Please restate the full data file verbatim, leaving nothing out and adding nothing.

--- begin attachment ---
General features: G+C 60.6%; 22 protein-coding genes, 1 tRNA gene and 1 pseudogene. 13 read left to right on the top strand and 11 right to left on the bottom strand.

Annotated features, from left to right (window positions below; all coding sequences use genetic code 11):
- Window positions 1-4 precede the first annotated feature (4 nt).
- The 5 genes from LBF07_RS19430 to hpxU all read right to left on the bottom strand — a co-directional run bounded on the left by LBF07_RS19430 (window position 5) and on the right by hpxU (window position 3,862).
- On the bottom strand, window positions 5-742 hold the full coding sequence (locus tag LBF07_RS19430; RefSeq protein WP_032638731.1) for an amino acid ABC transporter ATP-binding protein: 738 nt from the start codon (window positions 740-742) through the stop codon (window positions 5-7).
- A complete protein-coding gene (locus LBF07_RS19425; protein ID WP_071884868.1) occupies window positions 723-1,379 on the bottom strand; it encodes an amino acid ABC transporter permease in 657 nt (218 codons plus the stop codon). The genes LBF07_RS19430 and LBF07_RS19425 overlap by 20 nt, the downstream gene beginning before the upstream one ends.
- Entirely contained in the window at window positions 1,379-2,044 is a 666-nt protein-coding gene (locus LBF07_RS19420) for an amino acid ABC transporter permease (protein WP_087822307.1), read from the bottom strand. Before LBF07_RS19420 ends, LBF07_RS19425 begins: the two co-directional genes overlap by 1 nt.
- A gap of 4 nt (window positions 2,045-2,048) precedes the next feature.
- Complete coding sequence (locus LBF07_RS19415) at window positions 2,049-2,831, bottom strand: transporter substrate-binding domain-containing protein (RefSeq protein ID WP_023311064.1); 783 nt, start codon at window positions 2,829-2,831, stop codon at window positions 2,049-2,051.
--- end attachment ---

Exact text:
General features: G+C 60.6%; 22 protein-coding genes, 1 tRNA gene and 1 pseudogene. 13 read left to right on the top strand and 11 right to left on the bottom strand.

Annotated features, from left to right (window positions below; all coding sequences use genetic code 11):
- Window positions 1-4 precede the first annotated feature (4 nt).
- The 5 genes from LBF07_RS19430 to hpxU all read right to left on the bottom strand — a co-directional run bounded on the left by LBF07_RS19430 (window position 5) and on the right by hpxU (window position 3,862).
- On the bottom strand, window positions 5-742 hold the full coding sequence (locus tag LBF07_RS19430; RefSeq protein WP_032638731.1) for an amino acid ABC transporter ATP-binding protein: 738 nt from the start codon (window positions 740-742) through the stop codon (window positions 5-7).
- A complete protein-coding gene (locus LBF07_RS19425; protein ID WP_071884868.1) occupies window positions 723-1,379 on the bottom strand; it encodes an amino acid ABC transporter permease in 657 nt (218 codons plus the stop codon). The genes LBF07_RS19430 and LBF07_RS19425 overlap by 20 nt, the downstream gene beginning before the upstream one ends.
- Entirely contained in the window at window positions 1,379-2,044 is a 666-nt protein-coding gene (locus LBF07_RS19420) for an amino acid ABC transporter permease (protein WP_087822307.1), read from the bottom strand. Before LBF07_RS19420 ends, LBF07_RS19425 begins: the two co-directional genes overlap by 1 nt.
- A gap of 4 nt (window positions 2,045-2,048) precedes the next feature.
- Complete coding sequence (locus LBF07_RS19415) at window positions 2,049-2,831, bottom strand: transporter substrate-binding domain-containing protein (RefSeq protein ID WP_023311064.1); 783 nt, start codon at window positions 2,829-2,831, stop codon at window positions 2,049-2,051.